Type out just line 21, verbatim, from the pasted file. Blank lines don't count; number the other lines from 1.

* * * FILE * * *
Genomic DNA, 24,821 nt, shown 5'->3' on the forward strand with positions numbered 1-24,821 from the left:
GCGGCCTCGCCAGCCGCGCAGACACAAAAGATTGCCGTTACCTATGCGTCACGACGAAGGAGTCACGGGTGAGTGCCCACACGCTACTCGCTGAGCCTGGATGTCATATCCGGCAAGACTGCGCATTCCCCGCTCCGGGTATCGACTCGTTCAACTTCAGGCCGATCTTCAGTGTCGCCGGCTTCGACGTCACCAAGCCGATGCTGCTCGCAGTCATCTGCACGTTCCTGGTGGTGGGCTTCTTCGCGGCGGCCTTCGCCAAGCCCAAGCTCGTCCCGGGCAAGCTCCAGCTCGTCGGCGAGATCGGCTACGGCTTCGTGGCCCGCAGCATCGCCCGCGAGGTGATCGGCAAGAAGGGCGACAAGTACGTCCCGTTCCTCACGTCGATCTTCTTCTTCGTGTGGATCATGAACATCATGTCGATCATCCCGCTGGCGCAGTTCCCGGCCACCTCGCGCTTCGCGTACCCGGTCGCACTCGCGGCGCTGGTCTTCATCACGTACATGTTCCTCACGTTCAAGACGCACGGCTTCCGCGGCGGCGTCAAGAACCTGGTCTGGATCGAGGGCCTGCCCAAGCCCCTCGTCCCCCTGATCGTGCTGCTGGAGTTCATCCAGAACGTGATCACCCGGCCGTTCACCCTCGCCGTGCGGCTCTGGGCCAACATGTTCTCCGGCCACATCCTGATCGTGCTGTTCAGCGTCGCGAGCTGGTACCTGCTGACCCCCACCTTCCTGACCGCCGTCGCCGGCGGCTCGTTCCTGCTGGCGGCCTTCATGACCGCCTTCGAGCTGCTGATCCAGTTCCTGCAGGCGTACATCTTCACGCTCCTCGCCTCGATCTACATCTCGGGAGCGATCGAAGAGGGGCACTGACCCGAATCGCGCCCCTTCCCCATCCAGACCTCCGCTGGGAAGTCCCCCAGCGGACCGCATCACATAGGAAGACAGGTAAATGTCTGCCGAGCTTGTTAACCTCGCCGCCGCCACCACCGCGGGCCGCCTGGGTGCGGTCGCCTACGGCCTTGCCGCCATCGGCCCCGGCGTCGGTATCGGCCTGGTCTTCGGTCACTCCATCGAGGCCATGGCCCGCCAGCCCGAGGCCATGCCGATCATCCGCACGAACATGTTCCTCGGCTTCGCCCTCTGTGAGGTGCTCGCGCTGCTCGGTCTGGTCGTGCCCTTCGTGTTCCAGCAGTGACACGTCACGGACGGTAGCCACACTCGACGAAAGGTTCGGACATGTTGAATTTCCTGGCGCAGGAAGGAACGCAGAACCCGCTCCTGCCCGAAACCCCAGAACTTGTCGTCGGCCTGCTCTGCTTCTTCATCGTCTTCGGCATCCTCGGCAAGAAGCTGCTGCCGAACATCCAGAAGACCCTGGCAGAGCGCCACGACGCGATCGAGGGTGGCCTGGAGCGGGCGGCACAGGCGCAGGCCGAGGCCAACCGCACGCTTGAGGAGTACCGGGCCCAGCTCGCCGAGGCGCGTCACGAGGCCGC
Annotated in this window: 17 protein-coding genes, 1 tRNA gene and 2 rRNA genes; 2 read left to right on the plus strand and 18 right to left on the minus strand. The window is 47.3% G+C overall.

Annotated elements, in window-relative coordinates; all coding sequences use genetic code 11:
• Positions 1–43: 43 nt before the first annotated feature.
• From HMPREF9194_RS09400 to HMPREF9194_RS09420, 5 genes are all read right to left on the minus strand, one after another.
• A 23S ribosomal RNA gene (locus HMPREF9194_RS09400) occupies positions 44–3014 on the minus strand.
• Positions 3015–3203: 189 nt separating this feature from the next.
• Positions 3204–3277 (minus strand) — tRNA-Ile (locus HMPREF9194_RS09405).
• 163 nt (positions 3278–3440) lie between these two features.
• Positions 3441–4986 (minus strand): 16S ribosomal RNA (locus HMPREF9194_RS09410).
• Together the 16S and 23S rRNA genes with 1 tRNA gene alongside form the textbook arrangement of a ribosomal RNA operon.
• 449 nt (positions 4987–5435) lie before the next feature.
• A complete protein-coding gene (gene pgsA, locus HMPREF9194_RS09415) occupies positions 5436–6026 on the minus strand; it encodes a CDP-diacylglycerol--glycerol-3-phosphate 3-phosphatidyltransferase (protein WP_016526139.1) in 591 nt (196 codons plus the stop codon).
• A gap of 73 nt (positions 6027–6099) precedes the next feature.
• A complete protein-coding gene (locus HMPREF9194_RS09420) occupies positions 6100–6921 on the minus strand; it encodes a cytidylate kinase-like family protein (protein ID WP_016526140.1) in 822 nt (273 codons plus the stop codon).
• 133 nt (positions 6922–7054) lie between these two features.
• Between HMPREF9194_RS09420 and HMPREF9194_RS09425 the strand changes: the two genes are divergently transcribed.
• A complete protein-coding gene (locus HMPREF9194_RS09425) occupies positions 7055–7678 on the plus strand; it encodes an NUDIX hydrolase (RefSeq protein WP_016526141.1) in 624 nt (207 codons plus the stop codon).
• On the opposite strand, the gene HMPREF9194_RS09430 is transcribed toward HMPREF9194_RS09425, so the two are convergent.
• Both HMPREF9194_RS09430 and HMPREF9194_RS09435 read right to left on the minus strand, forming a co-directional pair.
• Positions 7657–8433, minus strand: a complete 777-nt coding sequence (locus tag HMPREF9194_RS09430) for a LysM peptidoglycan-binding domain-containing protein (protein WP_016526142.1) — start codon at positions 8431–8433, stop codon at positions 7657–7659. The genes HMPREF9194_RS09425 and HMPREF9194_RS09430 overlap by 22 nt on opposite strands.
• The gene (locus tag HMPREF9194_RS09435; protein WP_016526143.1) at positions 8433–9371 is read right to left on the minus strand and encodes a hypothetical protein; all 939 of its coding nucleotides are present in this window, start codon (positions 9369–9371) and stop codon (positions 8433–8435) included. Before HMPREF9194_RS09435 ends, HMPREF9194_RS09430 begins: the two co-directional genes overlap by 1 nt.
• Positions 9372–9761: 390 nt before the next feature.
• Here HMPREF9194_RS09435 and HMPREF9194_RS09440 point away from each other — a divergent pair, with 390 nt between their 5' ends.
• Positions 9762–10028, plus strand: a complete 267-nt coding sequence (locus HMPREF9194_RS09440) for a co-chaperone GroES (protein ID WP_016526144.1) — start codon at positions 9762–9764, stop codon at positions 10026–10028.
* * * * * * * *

• Both HMPREF9194_RS09430 and HMPREF9194_RS09435 read right to left on the minus strand, forming a co-directional pair.